Do not get me wrong- I saw the mouse. I have not lost the ability to scan a page and identify a cute rodent. But I didn't see it consistently in every reading of every page in every book. It was only when reading them with Dot that a light came on and I realised we were meant to look for the mouse. Like the Farmyard Tales where you search for the duck. (I still don't know how to do this without interrupting the story). In all the years of reading them with Matt we never searched for the mouse. Poor first born. And poor reader because further apologies are necessary as it is about to get worse. That was only part one of my confession.


Very recently, today in fact, (at the time of writing probably not at the time of reading), Matt twisted the plot even more. He explained to me that you are not supposed to hunt for the mouse. It is meant to be there because the MY belongs to him. Huh? He showed me that (spoiler alert) when he finds his donkey or panda etc the mouse is cheering. 


That's a happy mouse
In Matt's words, the mouse is the narrowrater. My eloquent response to the mouse being an explicit part of the book was Shut The Front Door!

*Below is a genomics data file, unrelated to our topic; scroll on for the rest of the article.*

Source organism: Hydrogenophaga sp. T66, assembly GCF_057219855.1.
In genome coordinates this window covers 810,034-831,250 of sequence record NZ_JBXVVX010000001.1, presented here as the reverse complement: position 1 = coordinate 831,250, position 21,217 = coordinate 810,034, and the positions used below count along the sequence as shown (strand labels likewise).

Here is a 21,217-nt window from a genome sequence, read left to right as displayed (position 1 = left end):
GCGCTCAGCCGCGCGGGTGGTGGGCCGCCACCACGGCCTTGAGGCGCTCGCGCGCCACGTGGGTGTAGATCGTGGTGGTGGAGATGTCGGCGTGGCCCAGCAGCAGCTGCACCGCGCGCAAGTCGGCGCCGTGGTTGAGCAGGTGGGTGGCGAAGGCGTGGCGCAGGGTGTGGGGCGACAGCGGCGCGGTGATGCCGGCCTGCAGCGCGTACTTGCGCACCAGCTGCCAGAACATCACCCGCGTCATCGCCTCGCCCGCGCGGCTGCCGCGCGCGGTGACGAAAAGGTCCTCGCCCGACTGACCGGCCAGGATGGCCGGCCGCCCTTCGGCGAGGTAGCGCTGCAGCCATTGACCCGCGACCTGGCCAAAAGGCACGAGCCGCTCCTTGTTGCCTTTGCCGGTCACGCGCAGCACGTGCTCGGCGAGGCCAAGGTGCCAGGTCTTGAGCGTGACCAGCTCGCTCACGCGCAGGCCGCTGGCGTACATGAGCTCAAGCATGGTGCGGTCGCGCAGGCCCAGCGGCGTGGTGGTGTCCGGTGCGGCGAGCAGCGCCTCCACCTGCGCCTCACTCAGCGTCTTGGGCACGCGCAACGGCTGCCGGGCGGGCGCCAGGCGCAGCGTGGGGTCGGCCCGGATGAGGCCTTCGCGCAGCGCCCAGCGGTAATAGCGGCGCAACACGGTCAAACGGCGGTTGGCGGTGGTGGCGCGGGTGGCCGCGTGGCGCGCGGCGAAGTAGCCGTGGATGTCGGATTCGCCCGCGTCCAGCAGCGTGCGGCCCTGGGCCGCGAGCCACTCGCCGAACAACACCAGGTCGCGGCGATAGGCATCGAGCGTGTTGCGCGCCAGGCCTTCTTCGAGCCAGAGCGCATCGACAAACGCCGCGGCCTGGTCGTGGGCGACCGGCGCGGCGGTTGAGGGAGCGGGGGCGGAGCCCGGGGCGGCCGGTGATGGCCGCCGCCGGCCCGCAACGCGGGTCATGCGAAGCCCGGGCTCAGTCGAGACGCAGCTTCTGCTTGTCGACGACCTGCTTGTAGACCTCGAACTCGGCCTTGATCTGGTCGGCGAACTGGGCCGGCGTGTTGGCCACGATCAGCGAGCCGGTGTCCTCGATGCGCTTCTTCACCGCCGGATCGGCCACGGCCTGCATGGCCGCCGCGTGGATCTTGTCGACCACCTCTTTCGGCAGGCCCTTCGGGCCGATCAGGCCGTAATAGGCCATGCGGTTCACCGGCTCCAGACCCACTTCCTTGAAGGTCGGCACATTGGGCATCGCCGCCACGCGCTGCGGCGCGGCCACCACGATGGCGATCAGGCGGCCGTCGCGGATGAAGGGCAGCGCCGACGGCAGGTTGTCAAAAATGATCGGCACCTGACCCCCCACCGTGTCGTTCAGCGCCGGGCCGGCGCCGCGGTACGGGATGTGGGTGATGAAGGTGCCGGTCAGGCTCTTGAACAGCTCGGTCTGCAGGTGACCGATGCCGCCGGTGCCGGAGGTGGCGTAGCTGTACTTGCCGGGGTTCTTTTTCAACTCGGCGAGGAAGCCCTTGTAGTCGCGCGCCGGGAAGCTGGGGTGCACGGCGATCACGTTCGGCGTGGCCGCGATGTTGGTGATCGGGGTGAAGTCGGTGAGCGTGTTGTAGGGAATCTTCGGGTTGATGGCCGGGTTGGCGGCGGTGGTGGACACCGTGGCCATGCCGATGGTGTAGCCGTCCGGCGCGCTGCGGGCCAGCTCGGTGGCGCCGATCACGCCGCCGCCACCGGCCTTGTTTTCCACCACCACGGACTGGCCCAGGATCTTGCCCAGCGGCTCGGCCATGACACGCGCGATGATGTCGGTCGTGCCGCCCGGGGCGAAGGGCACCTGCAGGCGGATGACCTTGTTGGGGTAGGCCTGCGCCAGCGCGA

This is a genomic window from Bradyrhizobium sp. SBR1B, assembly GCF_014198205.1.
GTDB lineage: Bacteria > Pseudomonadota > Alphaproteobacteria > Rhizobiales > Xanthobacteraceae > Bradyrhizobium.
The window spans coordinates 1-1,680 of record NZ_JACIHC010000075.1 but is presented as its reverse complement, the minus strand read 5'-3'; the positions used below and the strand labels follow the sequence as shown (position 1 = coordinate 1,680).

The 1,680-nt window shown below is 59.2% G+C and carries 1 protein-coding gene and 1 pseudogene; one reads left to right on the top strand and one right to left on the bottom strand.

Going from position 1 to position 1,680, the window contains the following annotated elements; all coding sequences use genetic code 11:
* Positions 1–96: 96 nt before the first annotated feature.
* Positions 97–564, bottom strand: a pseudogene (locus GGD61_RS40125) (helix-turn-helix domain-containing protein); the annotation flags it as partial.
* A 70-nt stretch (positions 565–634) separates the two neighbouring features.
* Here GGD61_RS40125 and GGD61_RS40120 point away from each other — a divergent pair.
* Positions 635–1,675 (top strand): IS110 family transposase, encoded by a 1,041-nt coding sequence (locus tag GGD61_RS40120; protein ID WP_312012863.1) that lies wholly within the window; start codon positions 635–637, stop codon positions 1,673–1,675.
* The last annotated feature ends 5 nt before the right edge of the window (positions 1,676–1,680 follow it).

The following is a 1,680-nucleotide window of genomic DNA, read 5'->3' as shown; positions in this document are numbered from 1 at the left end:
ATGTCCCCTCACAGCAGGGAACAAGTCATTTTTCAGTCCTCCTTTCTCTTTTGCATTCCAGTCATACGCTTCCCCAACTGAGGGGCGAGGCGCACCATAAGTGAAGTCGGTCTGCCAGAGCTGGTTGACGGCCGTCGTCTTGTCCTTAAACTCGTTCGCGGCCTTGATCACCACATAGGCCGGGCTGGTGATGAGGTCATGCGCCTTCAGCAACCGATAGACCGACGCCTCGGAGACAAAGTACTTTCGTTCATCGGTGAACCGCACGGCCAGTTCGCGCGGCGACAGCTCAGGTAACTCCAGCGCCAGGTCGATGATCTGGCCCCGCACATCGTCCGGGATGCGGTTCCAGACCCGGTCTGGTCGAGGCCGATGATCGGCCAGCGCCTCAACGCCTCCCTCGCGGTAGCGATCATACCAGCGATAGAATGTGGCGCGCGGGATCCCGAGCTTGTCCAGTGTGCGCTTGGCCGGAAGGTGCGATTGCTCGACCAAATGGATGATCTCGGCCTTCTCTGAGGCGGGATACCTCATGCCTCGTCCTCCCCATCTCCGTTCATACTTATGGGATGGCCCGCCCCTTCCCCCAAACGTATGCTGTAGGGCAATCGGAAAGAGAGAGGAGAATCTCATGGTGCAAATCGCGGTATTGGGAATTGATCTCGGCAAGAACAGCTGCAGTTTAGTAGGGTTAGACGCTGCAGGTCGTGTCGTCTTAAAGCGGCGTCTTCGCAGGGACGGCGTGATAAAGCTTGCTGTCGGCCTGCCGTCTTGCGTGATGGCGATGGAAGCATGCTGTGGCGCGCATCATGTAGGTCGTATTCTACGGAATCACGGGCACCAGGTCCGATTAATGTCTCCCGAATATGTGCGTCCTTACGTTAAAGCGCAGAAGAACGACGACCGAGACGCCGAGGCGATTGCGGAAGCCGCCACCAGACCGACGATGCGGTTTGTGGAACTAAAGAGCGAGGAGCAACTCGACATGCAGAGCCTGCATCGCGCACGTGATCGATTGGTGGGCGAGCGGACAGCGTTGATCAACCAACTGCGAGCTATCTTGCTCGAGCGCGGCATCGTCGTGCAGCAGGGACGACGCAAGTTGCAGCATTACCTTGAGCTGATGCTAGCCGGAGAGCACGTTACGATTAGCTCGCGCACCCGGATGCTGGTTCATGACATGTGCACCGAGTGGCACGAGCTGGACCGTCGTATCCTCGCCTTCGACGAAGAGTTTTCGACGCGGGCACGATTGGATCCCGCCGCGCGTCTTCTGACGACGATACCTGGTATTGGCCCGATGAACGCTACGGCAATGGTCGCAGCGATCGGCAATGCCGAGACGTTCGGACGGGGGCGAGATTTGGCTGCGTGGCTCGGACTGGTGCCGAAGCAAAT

I'm just going to pause a moment here in case this is shocking news to you too. However, if you are a smartypants and already knew this please read on and do comment below to feel superior.

For many years I had never even questioned who was searching for the animals or vehicles. The time for existential thinking is not when reading with toddlers. I think I egotistically thought it was me, the reader, - especially since That's Not My Baby has a mirror at the back and shows that my baby is in fact my baby (sorry about another spoiler). Surely I cannot be the only one to have missed this. I am wondering how many more things we miss when we read with brain fog? What else have I got wrong? Is there actually such a thing as a Gruffalo?